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The Timing of Retirement: A Comparison of Expectations and Realizations

  • B. Douglas Bernheim

In this paper, I employ data drawn from the Social Security Administration's Retirement History Survey (RHS) to study the accuracy of expectations concerning the timing of retirement. The RHS is ideally suited for this purpose, in that it collects information on retirement plans, and follows respondents through time so that one can identify actual dates of retirement. The data are consistent with the view that, when asked to report an expected date of retirement, individuals name the most likely date (i.e. a mode, rather than a mean). Furthermore, these forecasts are highly accurate. There is very little evidence that individuals' expectations were systematically biased during periods in which Congress legislated large real increases in social security benefits. This suggests either that the benefit increaser were anticipated, or that unanticipated changes in benefits have little effect on retirement. The paper also describes differences in the accuracy of expectations by population subgroup.

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File URL: http://www.nber.org/papers/w2291.pdf
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Paper provided by National Bureau of Economic Research, Inc in its series NBER Working Papers with number 2291.

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Date of creation: Jun 1987
Date of revision:
Publication status: published as The Economics of Aging, (ed) David Wise, pp. 335-355, University of Chicago Press, March 1990.
Handle: RePEc:nbr:nberwo:2291
Note: PE AG
Contact details of provider: Postal: National Bureau of Economic Research, 1050 Massachusetts Avenue Cambridge, MA 02138, U.S.A.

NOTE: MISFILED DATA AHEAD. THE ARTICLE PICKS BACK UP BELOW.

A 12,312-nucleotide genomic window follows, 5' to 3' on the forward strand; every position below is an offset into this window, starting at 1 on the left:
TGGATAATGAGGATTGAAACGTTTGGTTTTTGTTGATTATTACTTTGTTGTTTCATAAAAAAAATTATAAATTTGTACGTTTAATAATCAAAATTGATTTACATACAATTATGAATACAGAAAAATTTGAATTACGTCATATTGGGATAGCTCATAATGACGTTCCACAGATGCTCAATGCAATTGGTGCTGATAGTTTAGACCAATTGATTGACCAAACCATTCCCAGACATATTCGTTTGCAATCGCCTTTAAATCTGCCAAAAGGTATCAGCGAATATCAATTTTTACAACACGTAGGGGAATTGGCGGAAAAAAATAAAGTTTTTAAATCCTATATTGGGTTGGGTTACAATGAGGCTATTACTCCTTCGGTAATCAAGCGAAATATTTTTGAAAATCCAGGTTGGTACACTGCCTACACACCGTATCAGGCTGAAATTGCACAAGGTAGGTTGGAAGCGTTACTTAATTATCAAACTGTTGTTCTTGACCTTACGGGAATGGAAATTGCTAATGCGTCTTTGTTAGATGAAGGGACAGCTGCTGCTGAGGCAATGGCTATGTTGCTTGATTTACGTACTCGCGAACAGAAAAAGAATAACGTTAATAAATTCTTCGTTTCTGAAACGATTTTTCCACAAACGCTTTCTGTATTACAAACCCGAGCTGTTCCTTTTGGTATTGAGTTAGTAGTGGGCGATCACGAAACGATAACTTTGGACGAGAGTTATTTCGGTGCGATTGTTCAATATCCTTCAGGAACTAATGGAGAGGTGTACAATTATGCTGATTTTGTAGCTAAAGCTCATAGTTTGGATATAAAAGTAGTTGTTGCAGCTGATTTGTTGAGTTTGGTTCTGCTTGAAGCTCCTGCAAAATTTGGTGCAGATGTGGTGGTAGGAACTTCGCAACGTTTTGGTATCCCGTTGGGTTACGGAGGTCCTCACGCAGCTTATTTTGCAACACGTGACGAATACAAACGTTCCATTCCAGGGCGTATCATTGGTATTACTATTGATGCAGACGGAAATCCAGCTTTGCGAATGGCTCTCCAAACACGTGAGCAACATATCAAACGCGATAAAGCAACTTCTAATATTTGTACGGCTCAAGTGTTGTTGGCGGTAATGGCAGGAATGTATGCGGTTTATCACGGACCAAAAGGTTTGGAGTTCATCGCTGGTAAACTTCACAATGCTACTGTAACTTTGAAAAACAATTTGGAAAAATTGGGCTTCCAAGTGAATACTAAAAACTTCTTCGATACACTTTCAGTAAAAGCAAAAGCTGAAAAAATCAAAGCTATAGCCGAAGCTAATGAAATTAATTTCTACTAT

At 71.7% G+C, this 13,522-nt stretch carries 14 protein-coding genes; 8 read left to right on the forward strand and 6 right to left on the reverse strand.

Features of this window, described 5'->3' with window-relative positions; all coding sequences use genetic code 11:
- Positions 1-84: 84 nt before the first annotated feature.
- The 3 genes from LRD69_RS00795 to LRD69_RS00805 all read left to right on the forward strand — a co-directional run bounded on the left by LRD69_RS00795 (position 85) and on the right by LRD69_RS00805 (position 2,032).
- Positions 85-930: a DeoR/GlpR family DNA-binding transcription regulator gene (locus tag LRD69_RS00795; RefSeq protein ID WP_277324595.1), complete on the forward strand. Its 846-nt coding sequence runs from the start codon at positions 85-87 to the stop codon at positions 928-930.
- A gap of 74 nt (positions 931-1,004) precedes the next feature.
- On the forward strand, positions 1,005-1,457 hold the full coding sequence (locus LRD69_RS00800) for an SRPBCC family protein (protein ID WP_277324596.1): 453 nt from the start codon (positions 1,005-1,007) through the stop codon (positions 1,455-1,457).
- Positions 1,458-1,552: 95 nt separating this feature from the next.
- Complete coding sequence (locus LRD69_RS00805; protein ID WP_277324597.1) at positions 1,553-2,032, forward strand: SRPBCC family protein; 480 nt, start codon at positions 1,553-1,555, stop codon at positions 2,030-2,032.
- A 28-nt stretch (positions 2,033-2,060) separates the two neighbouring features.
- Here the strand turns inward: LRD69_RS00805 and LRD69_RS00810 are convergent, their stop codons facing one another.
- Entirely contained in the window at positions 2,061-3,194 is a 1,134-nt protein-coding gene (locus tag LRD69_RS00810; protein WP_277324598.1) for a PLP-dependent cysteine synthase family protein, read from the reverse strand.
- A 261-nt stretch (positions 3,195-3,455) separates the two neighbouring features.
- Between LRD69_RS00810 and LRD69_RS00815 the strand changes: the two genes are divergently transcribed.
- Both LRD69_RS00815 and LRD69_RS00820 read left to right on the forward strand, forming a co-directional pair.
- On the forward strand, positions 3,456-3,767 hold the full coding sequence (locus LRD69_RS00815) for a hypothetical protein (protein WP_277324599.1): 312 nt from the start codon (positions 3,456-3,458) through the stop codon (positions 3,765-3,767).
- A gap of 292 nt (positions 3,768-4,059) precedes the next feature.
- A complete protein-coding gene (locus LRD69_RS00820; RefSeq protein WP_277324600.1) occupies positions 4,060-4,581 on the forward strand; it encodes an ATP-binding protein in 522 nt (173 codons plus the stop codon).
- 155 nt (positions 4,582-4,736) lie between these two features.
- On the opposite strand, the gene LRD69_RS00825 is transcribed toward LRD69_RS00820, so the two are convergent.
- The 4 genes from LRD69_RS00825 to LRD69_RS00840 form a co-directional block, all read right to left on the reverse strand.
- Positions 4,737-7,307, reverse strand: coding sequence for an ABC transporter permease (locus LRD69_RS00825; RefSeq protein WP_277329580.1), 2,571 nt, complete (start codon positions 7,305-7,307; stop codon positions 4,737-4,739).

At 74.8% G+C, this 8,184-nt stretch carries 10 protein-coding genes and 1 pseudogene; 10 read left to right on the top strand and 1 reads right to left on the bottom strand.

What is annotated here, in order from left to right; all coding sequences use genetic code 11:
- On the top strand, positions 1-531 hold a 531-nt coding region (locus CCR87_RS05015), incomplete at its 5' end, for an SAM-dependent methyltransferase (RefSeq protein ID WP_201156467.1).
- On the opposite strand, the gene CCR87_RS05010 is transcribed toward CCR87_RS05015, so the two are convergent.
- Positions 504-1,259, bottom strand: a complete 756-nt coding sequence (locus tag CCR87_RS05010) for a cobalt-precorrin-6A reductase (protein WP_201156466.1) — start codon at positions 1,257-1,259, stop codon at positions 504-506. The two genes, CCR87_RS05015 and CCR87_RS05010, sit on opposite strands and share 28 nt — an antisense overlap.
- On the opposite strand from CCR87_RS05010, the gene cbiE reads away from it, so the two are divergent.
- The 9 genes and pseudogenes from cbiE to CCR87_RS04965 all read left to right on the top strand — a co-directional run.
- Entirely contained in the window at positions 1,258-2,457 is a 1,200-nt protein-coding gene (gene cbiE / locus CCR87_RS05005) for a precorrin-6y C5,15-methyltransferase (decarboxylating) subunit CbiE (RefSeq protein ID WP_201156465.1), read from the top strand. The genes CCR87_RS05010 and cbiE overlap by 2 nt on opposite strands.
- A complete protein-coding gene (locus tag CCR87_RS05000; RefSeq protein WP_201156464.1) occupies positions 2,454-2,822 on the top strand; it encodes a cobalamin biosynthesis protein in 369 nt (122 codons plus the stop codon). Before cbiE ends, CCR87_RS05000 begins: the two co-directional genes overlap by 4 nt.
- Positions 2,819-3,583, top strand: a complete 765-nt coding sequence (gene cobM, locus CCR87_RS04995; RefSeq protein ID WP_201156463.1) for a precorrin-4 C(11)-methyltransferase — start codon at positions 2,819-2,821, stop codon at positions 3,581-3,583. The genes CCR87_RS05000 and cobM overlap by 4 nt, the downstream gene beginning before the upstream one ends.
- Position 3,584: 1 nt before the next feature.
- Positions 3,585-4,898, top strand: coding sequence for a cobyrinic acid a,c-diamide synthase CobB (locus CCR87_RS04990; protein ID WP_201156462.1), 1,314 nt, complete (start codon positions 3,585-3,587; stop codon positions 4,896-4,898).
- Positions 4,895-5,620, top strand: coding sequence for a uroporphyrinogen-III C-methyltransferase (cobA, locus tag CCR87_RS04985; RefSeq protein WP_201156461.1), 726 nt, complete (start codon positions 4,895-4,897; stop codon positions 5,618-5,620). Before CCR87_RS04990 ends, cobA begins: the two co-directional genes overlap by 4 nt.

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  1. Kathryn Anderson & Richard V. Burkhauser & Joseph F. Quinn, 1986. "Do retirement dreams come true? The effect of unanticipated events on retirement plans," Industrial and Labor Relations Review, ILR Review, Cornell University, ILR School, vol. 39(4), pages 518-526, July.
  2. Boskin, Michael J. & Hurd, Michael D., 1978. "The effect of social security on early retirement," Journal of Public Economics, Elsevier, vol. 10(3), pages 361-377, December.
  3. Gramlich, Edward M, 1983. "Models of Inflation Expectations Formation: A Comparison of Household and Economist Forecasts," Journal of Money, Credit and Banking, Blackwell Publishing, vol. 15(2), pages 155-73, May.
  4. Arden Hall & Terry R. Johnson, 1980. "The determinants of planned retirement age," Industrial and Labor Relations Review, ILR Review, Cornell University, ILR School, vol. 33(2), pages 241-254, January.
  5. B. Douglas Bernheim, 1987. "Social Security Benefits: An Empirical Study of Expectations and Realizations," NBER Working Papers 2257, National Bureau of Economic Research, Inc.
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